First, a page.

I spent most of last week working on a new project – an outline and treatment for another horror feature. I had to put it together really quickly to meet a application deadline for a scheme which I’d been invited to apply for, so I worked up an idea that’s been hanging around the back of my head for a couple of years, an ultra low-budget full-on horror called ‘Mum and Dad’. Although it was a lot of work, it was actually quite good to do it in such a short space of time – it feels like after moving in slow motion, the idea suddenly got injected with an accelerated growth hormone. The good thing is that, whatever happens, I’ve got a new outline to be thinking about – and it’s something that I really would like to do, because there’s a lot of stuff in it that, although very wrong, I could have a lot of fun with. The only negative about working in such a way is that there is no time for new things to rattle about inside your head and bang into other things – you have to kind of force things together and sometimes it means that there are elements that aren’t as rich as you might have wanted them to be. Of course, if the project goes anywhere (in terms of the scheme), I can work on these, but when you’re putting something in for consideration by a panel, you have to realise that as far as they are concerned, this is it – what you’ve put in could well be the end of a lengthy, considered, exhaustive process of imaginative thinking, rather than the beginning.
What’s quite interesting is that because I’ve had to knock it up so quickly, I’ve ended up talking to people about it, trying to get an idea of what they think – in effect doing a load of casual mini-pitches. And in that respect it seems like it works. It’s got a similar feel to Cry, where it seems quite straightforward to talk about – people seem to get it pretty quickly – whereas a lot of my other ideas take a bit more explaining – like I haven’t really got them boiled down enough in my own mind. It’s good practice, talking about things you’ve got in progress – it makes them seem alive in a way. For me, it feels good to get away from that feeling of preciousness about ideas – that fear that if you talk about them while they’re still in that embryonic stage you might ruin them, or someone might leech the idea, or people will look at you like you’re some kind of freak with a sewer for a brain….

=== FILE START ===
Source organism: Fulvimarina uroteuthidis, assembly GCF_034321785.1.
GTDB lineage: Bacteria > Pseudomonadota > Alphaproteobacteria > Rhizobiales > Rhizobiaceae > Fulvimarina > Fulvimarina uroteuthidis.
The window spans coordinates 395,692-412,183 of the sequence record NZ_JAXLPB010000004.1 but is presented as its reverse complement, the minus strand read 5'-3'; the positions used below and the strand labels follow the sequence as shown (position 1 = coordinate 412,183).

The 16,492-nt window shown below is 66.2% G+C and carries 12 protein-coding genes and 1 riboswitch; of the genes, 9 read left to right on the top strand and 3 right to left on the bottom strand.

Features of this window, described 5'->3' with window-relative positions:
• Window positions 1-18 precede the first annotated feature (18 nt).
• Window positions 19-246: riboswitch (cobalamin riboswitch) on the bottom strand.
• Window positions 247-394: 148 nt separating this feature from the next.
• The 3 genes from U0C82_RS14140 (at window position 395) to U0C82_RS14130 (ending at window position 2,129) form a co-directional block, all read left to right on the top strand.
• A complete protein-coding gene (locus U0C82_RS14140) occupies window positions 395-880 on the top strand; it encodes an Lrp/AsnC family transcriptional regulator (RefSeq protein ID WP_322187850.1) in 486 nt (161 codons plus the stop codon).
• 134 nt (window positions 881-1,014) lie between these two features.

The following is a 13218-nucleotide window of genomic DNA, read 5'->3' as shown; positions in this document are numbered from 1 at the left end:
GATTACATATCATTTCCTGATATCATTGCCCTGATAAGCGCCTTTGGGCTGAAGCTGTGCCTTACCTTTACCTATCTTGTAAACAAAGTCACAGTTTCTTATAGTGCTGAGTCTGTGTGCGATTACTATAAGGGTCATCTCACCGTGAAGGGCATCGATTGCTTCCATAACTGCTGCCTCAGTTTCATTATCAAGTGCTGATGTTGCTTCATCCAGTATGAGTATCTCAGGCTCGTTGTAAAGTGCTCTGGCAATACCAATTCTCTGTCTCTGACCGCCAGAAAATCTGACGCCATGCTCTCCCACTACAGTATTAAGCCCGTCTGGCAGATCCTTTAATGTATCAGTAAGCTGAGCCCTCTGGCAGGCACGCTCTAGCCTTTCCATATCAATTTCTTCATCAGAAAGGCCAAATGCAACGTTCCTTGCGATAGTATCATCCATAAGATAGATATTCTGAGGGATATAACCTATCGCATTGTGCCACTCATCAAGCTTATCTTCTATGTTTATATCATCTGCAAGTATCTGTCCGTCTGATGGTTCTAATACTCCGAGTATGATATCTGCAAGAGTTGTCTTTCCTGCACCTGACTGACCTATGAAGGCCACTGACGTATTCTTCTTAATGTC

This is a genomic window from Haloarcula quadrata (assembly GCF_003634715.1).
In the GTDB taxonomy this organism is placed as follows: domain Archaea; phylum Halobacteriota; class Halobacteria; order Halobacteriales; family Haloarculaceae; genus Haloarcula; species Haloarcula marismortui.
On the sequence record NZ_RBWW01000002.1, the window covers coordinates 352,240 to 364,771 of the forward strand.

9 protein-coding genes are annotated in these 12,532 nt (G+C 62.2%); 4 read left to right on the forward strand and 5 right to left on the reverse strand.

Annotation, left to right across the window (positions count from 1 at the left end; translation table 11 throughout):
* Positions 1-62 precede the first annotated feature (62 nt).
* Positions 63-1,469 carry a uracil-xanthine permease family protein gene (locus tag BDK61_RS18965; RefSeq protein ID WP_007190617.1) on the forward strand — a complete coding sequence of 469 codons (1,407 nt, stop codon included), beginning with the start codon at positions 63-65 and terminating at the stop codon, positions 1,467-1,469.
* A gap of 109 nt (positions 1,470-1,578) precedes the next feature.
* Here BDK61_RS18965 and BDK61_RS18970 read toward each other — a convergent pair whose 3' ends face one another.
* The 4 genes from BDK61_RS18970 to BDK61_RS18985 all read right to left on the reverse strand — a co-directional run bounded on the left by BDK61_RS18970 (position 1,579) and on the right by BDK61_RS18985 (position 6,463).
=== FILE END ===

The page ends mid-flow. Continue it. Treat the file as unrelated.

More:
‘Savage’, the other horror feature that I’ve been working on for a while has always been a bit of a harder pitch, and I think that’s down to me not having it crystal clear in my own mind where the key to the story lies. It’s something I’m working on at the moment, as I’m attempting to put together a revised outline for the story. I might have to do a new treatment as well – I did a PDF earlier in the year which works in some respects, but in others turns out to be a bit offputting, apparently. Luckily, having been in perpetual development with projects like ‘World of Pain’ for a number of years, my feelings towards revisiting/revising/reinventing ideas have softened. Now it feels like an opportunity to get something else out of the elements you’ve assembled. Not that you have to completely change the story, just find a different way of telling it. It always feels like a failure of communication on my part if people read the outline/treatment and can’t get how the film will work.
As far as ‘World of Pain’ goes – Chris is currently doing his draft of the script, so I imagine at some point in the near(ish) future, I may get the chance to revisit it. And turn it into a film about darts. Or caber-tossing. Or cheese-rolling. Or something.
‘Deliver Me’ is on the cards to start pre-production in the Autumn. We had a meeting with Paul Welsh from Em-media the other day, who has managed to get the paperwork sorted out. It was good to get some feedback on him about the project, as it’s the first time that we’ve really had that to date. He has some issues with the story, which I can understand, and I think we’re going to sit down and go through it prior to starting work, although I feel like at this stage we’re still sounding each other out and slightly miscommunicating because we don’t know each other (or each other’s work) that well. (Example - in this meeting we had a five-minute argument about whether ‘a vision’ was the same as ‘seeing something’.) He seems behind the film, but he did start off by warning that it was a ‘critical’ film for me. He was talking about how the routes into features are getting more and more streamlined, and how films around this level – including DVShorts and Cinema Extreme (ostensibly the rung above and below) are seen by a lot of people who will be in the position of looking for people to develop into feature directors. It sounded a bit depressing – kind of like a make or break deal – but then it probably is the reality of going along that route. However, for my own sanity, I can’t think of that being the only way that you get to have a career as a filmmaker in this country, so my attitude at the moment is to do my best to make the best film possible for the scheme, but not to treat it as though it’s such a precious chance that if I fuck it up I’m doomed. That way lies madness.
So, I’m going to continue making films outside of the funding system, just to assure myself that I can – and because, essentially, no-one can stop you doing it. Up with uncinema.
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